There are much more complex, interesting bourbons than Bulleit. There are cheaper and more cheerful whiskeys. But in spite of this, I find myself time and again returning to this middle shelf beverage and returning home for a dram of Bulleit. Take that for what you will -- as for me I'll take a Bulleit for now, and sip it slow.
The first time I was introduced to Bulleit Bourbon, it was described to me as the “go-to, bar standard for bourbon in most of the United States.” Whether this was meant as a flattering compliment or damning criticism is hard to determine, but one thing is certain: Bulleit represents this sort of intangible “middle” bourbon, as appropriate in a cocktail as it is in a shot glass.
I get Bulleit all the time. It occupies the price zone at the LCBO of “still good and knows it because it has a corked top, but under $40 even not on sale.” For Americans reading this, that’s no typo — Bulleit runs you over $38 in the Great White North (so don’t even ask about Makers Mark.) I find myself gravitating towards this cheap and cheerful bourbon, especially if I’m going to be making cocktails or otherwise sharing. Because everyone can stay the hell away from my Elijah Craig.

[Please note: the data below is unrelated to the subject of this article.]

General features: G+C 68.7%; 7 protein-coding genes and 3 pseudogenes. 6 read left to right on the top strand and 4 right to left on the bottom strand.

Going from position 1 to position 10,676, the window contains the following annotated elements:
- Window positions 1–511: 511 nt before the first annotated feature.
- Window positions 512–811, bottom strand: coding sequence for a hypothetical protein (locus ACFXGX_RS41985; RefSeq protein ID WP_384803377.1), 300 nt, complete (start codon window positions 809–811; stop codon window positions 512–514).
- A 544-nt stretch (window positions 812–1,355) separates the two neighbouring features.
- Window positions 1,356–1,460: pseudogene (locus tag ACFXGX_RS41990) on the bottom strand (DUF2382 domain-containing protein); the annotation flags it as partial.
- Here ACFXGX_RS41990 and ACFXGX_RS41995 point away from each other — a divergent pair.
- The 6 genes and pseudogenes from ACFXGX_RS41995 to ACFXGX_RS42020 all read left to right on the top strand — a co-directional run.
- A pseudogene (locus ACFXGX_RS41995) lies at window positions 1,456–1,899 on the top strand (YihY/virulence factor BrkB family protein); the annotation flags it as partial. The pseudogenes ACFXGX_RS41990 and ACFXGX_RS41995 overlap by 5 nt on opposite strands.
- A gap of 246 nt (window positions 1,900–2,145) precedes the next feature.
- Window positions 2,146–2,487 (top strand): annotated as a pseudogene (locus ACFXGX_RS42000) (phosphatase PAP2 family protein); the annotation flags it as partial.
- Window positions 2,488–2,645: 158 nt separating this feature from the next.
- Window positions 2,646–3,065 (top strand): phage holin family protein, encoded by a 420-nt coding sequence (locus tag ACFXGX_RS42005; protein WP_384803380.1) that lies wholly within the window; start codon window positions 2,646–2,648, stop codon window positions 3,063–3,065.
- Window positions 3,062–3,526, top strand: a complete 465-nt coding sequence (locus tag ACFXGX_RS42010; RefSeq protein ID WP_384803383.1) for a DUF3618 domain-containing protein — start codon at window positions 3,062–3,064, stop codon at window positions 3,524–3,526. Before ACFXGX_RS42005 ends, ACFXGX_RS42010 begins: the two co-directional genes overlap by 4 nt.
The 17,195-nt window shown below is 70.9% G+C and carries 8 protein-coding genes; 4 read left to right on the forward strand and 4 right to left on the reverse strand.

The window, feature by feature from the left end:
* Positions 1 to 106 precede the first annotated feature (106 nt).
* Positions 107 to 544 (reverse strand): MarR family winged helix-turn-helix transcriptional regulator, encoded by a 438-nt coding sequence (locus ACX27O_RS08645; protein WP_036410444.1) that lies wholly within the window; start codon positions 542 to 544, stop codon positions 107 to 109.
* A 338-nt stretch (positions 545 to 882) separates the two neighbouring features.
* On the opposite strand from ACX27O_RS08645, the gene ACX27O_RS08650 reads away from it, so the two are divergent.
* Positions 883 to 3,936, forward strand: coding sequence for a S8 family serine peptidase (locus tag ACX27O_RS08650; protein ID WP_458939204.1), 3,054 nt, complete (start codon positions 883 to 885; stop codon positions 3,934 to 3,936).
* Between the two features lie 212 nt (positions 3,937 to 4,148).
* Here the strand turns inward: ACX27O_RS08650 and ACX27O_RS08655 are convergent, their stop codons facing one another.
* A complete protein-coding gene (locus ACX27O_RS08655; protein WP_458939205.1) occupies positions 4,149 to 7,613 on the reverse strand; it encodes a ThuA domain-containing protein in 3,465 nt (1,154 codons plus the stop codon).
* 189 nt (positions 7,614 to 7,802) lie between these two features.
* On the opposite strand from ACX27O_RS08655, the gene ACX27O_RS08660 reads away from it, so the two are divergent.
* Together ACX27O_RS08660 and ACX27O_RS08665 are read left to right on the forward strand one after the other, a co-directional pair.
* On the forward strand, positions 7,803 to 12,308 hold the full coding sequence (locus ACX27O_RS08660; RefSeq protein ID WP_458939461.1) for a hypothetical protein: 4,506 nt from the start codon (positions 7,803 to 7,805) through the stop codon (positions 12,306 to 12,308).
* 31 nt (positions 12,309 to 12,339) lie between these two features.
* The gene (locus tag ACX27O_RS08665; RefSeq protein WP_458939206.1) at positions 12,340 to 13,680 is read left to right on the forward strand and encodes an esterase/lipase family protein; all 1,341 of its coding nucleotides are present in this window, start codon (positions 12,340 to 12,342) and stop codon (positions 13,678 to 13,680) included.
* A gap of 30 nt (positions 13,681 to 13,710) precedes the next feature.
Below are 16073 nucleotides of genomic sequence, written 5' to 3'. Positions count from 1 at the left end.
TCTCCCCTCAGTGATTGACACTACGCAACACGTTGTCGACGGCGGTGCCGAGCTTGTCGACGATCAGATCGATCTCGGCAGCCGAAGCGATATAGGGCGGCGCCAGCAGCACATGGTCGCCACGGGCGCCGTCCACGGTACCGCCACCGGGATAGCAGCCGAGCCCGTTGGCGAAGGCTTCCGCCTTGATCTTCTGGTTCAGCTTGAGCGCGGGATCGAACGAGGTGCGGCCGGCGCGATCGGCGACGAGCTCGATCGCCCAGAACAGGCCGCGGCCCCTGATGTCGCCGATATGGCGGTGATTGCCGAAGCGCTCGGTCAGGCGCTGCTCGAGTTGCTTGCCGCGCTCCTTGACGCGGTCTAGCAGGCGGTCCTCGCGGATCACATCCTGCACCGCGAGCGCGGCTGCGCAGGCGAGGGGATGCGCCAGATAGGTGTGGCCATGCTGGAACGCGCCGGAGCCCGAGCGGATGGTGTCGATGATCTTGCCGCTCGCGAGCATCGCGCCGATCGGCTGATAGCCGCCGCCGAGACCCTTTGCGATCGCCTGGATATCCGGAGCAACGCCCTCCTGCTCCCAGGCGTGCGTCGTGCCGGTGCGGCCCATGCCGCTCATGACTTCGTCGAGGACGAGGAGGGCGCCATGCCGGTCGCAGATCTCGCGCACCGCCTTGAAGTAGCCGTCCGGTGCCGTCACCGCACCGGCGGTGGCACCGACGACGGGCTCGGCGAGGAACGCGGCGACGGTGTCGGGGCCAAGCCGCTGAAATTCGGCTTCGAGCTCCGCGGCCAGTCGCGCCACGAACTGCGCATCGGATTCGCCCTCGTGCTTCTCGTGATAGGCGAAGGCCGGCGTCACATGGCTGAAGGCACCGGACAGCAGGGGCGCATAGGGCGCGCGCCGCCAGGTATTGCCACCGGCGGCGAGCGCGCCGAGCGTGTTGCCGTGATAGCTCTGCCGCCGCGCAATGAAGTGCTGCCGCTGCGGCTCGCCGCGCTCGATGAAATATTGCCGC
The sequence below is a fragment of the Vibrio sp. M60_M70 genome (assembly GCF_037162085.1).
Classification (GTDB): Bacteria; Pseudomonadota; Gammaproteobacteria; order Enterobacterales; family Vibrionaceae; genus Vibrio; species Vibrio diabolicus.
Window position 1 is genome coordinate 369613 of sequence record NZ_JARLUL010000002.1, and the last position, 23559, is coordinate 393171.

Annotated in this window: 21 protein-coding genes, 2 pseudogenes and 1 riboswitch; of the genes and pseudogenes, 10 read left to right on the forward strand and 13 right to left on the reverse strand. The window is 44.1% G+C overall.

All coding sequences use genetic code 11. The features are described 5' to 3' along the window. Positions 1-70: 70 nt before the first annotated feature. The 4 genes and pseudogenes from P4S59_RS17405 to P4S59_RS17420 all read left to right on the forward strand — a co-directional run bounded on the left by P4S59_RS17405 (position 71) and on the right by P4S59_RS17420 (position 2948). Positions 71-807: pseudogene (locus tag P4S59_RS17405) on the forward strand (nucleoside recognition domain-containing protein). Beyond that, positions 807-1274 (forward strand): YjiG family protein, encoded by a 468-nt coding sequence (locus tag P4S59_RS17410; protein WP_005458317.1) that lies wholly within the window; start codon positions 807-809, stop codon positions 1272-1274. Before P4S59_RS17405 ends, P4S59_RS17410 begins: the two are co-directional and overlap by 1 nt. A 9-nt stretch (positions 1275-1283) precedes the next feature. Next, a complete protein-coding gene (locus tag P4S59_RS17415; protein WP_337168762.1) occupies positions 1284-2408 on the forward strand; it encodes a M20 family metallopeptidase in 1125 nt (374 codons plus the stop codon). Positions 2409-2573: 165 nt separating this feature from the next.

Bulleit Bourbon Tasting Notes
Think of bourbon. Close your eyes and really just picture the characteristics of the drink “bourbon.” Think of the general smell, taste and feel of this famous whiskey. That general impression is a lot like Bulleit. To me, it feels stripped down and raw — on the nose is a big hit of oakiness, a touch of orange zest, and a punch of alcohol. It’s not overly complex, but to be honest it smells damn good.
The taste is similar. There’s a rich vanilla to the wood, and a hint of charcoal that I love in my bourbon. With some spicy black pepper to keep it sharp, and the orange zest transforming into orange marmalade, Bulleit becomes a bourbon so universally drinkable, it’s difficult to serve to someone without eliciting an eye roll. One thing this simple-but-tasty whiskey is perfect for is cocktails. I love a Bulleit Old-Fashioned, and it’s perfect for a Manhattan (when I’m out of rye).